Low fidelity Podcast #1: NPR!

September 22, 2017 § 67 Comments

Click the bar above and listen to the podcast.

You can click the link in this sentence and see video of the September 19, 2017 NPR crash.

Podcast recorded from the comfort of my bed, spoken into my iPhone.


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§ 67 Responses to Low fidelity Podcast #1: NPR!

  • Packmonger says:

    If I remember correctly, back in the day before it was “New”, the Pier Ride went around MDR. Tuesdays were fast days and Thursdays were slower recovery days in preparation for racing the following Sat/Sun. Due to construction along the route the ride became “New” and starting going up and through the parkway. I noticed then that the attitude amongst some of the riders changed. No longer were there fast and slow days, it was now all gas all the time and it became more of a “my thing is bigger than yours” ride. Of course with that kind of challenge all sorts of riders showed up, all eager to show us how big their thing really was (or wasn’t). I stopped participating after realizing that accolades and praise from amateur bike racers wasn’t as big a deal as I thought. And also because I rediscovered that bike riding/racing could be fun and enjoyable and didn’t have to be a slugfest.

    • fsethd says:

      You’re partially right. However, the MDR loop was also a crashfest. I essentially gave up on that the day the UCLA rider took down 5-7 people on Admiralty, a street with even less buffer than the Parkway. I also don’t remember any easy days on Thursday, I just remember that the pace was slower because of all the traffic and lights in MDR, and the fake “neutral” zone on Pacific. I agree that the new configuration in October of 2012 decreased stops so by definition the ride was faster. However, as with the OPR, the NPR is still dictated by who shows up. There are many, many days when sitting at the back is zero workout, in fact if you’re fit, most days are like that. It sucks you along like the world’s biggest blowjob. The safest place, except for last Tuesday, has typically been at or towards the front. You can see the 3rd wheel try to avoid the stopped rider by going further right into the gutter like a total baby seal. Oopsie poopsie.

      I’m not sure bike racing can ever be enjoyable, i.e. comfortable, but riding certainly can be. And the NPR seems to have the disadvantages of racing and none of the benefits of an organized group ride. Hmmmmm.

  • Sibex Czar says:

    I knew what you looked like, and I knew what you wrote like, now I know what you sound like. Other sensory perceptions not necessary. “Introducing Seth Davidson’s scratch and sniff blog”.

  • JF says:

    Nice format – I enjoyed listening to you.

  • gcziko says:

    Here are my videos from farther back.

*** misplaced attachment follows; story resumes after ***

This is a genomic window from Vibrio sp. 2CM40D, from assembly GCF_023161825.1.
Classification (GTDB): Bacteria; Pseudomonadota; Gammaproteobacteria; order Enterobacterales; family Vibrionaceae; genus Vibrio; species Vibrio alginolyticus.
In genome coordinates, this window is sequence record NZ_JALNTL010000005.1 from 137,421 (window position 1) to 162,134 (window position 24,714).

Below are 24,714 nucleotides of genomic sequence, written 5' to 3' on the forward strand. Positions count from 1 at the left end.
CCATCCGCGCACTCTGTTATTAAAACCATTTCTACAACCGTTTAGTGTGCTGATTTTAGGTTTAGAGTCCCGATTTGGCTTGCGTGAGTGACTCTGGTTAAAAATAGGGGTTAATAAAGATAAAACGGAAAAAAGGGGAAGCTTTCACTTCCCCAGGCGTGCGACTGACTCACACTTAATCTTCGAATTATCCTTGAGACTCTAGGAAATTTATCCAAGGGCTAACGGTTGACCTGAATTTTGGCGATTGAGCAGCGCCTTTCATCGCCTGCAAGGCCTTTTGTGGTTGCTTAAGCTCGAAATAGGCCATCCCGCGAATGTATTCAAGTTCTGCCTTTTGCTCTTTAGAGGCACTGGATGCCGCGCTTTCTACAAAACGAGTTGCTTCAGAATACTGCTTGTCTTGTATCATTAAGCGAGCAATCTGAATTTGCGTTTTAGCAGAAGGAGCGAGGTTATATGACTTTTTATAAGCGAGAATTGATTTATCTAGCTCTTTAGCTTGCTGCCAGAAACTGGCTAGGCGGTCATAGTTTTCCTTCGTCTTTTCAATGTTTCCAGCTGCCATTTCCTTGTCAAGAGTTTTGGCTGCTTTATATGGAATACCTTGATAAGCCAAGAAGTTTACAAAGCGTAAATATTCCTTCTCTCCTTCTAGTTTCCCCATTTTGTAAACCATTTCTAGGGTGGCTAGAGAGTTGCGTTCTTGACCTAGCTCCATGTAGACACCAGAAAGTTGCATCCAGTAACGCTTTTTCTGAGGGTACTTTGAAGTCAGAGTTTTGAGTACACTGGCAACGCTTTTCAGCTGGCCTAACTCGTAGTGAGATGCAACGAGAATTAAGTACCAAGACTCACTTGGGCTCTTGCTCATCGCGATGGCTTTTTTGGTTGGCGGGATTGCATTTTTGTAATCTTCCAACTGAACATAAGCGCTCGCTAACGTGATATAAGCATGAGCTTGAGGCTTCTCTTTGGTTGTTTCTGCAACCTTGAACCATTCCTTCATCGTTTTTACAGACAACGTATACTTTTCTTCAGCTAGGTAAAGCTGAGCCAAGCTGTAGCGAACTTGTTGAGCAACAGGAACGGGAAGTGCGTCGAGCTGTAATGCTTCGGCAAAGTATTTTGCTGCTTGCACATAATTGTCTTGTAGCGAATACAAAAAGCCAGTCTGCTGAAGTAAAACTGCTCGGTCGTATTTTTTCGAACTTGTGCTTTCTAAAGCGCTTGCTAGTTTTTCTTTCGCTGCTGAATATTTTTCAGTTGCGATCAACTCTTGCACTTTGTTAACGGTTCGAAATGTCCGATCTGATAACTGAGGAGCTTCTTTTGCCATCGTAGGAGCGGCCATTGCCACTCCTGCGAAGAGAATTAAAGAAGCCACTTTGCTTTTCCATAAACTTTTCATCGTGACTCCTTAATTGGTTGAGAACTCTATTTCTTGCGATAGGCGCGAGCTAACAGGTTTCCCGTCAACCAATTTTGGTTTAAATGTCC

Front view: https://vimeo.com/234542559/583fdf87c3
    Rear view: https://vimeo.com/234553208/5aa33eaec6

  • Sausage™ says:

    My favorite part:

    Seth (paraphrasing): “Out of the 60+ riders that show up for NPR, there are about 2, maybe 3, that actually know what they’re doing.”

    Every single NPR rider: “Fuck yeah Seth, you tell ’em. I’m just glad I’m one of the 2-3.”

    More, please.

  • Michelle landes says:

    I’m done!!!!

  • Sausage™ says:

    At the risk (OK, certainty) of being accused of the backdoor brag, the London fellow with the loose skewer wasn’t quite at the front of the ride. Here was the view looking back from the front – I didn’t bother posting this because you really can’t see anything from our position (note that the video you linked to is looking back from the rider in the #2 lane with the blinking light, and you can see how far back he was from us):

    I didn’t know there was a crash until the La Tijera turnaround.

    The only way I will ever do this ride is on days when I am there to ride hard at or very near the front. There have been a handful of occasions where I have attempted to sit in on some sort of “recovery” day or whatnot, and sitting in the middle of that pack is genuinely terrifying. Moreso than any P12 crit. I’m not sure how the seals do it. I know why, just not how.

  • Toronto says:

    Thumbs up. Easier than finger plunking or about fitty-fitty?

  • Waldo says:

    You must provide a synopsis or an executive summary for those with not enough time to listen to the entire podcast while on the can.

    (I keed, I keed…)

  • thehun11 says:

    Not sure what happened to that rider’s bike who decided to stop close to the gutter. CHECK YOUR BIKE BEFORE YOU GET ON IT!

  • Great podcast! I think NPR is actually safest on rainy days! LOL The people who come out when it’s wet are there for the training part of the ride and it’s a smaller peloton too.

  • Joe Camacho says:

    two things… or more. You have forever changed my drive time! I was promised no cursing I was mortified at the language! I could not even imagine YOU had that kind of vocabulary. I mean you have always “used your tongue prettier than a…” Who am I kidding? Where do I sign up for an additional $2.99 to keep that podcast on the regular?

  • Unmarshalled and undisciplined. Fuck that noise. After three years of club rides in Belgium I have little tolerance for that shit. Currently I am in Atlanta, and there are several rides like that. If I am desperate, I ride waaaaay the fuck off the back or make sure I am at the front. Nothing in the middle. Why don’t people understand 2×2 formation?? Fortunately there are plenty of rides here with a bit more sanity.

    Lastly…great pod cast. Very cool.

    • fsethd says:

      Thanks, John! The trend is for older people with more brittle bones, like me, to ride elsewhere. Where there is chaos and adrenaline there will always be youth.

  • Waldo says:

    Raising an arm in front of a stem-chewing baby seal would have produced the same result. NPR needs a B ride and maybe a C ride also.